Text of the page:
Tagged: pass-custom

Update: truck driver dead in fiery 401 crash 0

Update: truck driver dead in fiery 401 crash

Provincial police say one person is dead in a fiery crash early Wednesday near Gananoque when a transport truck collided with a stationary construction vehicle on Highway 401. The OPP confirmed Wednesday afternoon the truck driver was killed in the collision. Westbound lane closures will remain in effect into Wednesday evening. Motorists are asked to follow the detours as the investigation continues. Although initial reports referred to a multi-vehicle collision, the incident in fact involved a transport truck and a stationary safety vehicle that held a flashing sign indicating the start of a construction zone, said Ontario Provincial Police Const. Sandra Barr. Police did not have details on the contents of the truck s load but it did not appear to be a flammable material, added Barr. It (fire) would have been the impact from the truck itself, said Barr. OPP technical traffic collision investigators were at the scene. There was no one inside the stationary vehicle at the time, she added.

Alabama home where 5 killed with axe, guns mysteriously burns 0

Alabama home where 5 killed with axe, guns mysteriously burns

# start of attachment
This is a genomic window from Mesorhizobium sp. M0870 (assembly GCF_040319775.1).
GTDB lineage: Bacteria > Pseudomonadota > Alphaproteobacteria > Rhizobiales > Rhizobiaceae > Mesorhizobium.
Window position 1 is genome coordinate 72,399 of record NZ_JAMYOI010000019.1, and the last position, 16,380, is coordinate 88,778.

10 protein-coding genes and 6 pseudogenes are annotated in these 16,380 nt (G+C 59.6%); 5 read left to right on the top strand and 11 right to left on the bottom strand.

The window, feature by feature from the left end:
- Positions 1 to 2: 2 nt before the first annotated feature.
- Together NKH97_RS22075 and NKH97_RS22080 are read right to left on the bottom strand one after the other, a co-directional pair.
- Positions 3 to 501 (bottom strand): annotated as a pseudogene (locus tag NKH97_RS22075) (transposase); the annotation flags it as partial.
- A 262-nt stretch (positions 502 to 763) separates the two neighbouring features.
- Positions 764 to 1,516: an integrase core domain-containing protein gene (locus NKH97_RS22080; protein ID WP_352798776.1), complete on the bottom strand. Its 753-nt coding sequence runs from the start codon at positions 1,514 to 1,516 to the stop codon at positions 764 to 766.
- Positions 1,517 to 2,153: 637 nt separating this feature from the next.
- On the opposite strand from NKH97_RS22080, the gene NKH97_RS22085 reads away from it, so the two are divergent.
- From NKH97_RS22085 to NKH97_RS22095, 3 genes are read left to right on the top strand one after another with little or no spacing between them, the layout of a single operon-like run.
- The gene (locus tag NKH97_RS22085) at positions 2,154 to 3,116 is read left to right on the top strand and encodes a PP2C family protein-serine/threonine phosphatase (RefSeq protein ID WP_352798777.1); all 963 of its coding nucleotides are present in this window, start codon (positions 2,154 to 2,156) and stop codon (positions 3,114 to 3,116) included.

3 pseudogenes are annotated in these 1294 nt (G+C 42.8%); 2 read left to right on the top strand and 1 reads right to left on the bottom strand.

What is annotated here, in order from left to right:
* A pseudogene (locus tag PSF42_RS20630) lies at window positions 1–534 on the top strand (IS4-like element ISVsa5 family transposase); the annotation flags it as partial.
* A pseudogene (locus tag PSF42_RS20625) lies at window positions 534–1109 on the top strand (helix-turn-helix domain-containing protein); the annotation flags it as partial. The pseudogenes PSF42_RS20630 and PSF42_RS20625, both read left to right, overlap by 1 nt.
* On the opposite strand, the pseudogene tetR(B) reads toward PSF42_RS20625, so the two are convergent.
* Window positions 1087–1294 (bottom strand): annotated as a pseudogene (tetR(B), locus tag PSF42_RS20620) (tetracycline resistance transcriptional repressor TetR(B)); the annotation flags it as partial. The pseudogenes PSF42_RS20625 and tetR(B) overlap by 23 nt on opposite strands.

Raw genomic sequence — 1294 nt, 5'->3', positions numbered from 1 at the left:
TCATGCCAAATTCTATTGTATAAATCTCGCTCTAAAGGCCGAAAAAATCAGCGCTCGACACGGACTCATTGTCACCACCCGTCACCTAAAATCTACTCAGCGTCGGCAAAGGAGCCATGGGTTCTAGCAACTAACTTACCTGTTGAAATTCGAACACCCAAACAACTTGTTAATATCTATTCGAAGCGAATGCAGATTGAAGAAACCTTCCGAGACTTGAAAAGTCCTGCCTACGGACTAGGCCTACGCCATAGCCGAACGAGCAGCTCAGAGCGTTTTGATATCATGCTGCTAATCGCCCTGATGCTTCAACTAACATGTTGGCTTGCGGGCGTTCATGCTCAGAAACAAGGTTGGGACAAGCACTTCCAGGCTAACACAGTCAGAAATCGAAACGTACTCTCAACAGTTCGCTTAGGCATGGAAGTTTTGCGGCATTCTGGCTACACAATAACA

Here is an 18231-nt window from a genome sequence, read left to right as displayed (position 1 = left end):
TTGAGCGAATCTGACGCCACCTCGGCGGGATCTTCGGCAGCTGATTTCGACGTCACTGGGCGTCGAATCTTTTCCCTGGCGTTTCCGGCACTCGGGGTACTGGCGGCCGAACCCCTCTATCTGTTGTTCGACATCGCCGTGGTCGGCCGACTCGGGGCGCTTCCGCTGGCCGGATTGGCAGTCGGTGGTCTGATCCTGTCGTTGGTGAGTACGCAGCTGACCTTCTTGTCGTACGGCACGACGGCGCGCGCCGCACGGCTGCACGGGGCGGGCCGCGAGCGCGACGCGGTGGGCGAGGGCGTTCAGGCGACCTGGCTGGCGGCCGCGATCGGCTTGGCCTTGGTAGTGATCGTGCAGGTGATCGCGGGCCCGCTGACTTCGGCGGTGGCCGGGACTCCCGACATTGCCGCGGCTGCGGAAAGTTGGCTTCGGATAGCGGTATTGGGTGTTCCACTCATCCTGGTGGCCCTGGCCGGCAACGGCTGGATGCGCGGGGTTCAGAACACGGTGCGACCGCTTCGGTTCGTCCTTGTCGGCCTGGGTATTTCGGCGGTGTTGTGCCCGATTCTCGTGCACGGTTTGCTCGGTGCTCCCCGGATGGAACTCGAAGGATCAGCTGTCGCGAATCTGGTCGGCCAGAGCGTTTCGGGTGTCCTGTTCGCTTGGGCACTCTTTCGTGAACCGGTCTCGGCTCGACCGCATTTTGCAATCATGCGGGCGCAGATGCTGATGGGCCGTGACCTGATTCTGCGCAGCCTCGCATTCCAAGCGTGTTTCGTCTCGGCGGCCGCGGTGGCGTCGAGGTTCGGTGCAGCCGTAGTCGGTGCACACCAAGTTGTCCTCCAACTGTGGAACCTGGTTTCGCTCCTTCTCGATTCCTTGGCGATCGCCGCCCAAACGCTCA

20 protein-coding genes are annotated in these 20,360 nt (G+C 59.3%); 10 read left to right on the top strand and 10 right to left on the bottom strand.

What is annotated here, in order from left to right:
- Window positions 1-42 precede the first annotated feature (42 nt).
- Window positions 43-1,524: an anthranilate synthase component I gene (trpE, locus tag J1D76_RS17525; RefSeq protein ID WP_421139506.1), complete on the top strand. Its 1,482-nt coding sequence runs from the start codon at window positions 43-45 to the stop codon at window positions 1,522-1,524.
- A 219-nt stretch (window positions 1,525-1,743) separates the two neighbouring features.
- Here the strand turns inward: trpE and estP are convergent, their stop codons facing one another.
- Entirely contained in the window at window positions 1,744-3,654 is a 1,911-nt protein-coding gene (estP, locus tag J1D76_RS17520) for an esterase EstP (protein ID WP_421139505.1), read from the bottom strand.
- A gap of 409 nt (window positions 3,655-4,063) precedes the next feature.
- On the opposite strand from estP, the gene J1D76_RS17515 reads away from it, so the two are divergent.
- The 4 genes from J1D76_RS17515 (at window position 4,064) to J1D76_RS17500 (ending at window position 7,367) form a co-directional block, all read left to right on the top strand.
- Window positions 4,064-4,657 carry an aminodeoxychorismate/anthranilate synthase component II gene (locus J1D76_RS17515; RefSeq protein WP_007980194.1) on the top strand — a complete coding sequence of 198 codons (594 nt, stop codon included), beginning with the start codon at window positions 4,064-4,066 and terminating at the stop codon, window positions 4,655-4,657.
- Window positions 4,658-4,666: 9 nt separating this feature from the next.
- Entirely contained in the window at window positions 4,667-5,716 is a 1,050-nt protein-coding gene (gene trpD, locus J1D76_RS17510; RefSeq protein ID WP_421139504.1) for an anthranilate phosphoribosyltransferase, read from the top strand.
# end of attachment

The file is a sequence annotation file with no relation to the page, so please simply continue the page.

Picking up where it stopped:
CITRONELLE, Ala. The south Alabama house where five people were slain with an axe and gunshots has mysteriously burned, authorities said. Investigators had gotten a tip that the home in Citronelle, Ala., would be burned and then it went up in flames Sunday morning, Mobile County sheriff s officials said. Derrick Dearman, 27, of Leakesville, Miss., is accused by authorities of killing five people, including a pregnant woman, in the home on Aug. 20. He then kidnapped his ex-girlfriend, Laneta Lester, and a 3-month-old infant Lester grabbed from the house, authorities have said. An email sent to the sheriff s department had tipped off detectives that the house would be burned, Mobile County sheriff s spokeswoman Lori Myles said. Investigators had already finished collecting evidence of the killings at the home before it burned, she said. No one knows how the blaze started, Citronelle Mayor J. Albert Al McDonald tells Al.com [1] . He also said it s unclear whether it was arson. Nobody knows who did it or how it happened, he told the news site. Dearman has been held in jail since shortly after the killings, and he has pleaded not guilty to two counts of kidnapping and six counts of murder one for each adult killed and one for the pregnant woman s unborn child. Lester had moved into the home shortly before the killings to escape her abusive relationship with Dearman, sheriff s officials have said. She was awakened by the sound of a gunshot and watched her ex-boyfriend kill the other five adult occupants of the home: three men and two women, according to search warrant affidavits. Dearman told investigators that he had parked in the woods nearby and injected himself with methamphetamine just before the killings, court records show. Recently released search warrant affidavits also revealed new details of how Lester said she and the infant managed to escape after Dearman drove them to Mississippi. Lester told detectives that Dearman had threatened to kill her if she tried to escape the house. He found the keys to her brother s car and forced her and her brother s infant into the vehicle, she told investigators. Dearman drove to a truck stop and bought cigarettes, and also made other stops before reaching his father s house in the Leakesville, Mississippi area, where his father told him he was going to take him to turn him into authorities, the search warrant affidavits show. Lester said that Dearman tried to force her to go with him, but she jumped into the driver s seat of her brother s vehicle, the affidavits said. She then drove it back to Citronelle s police station to report the crimes, she told investigators. References ^ tells Al.com (www.al.com)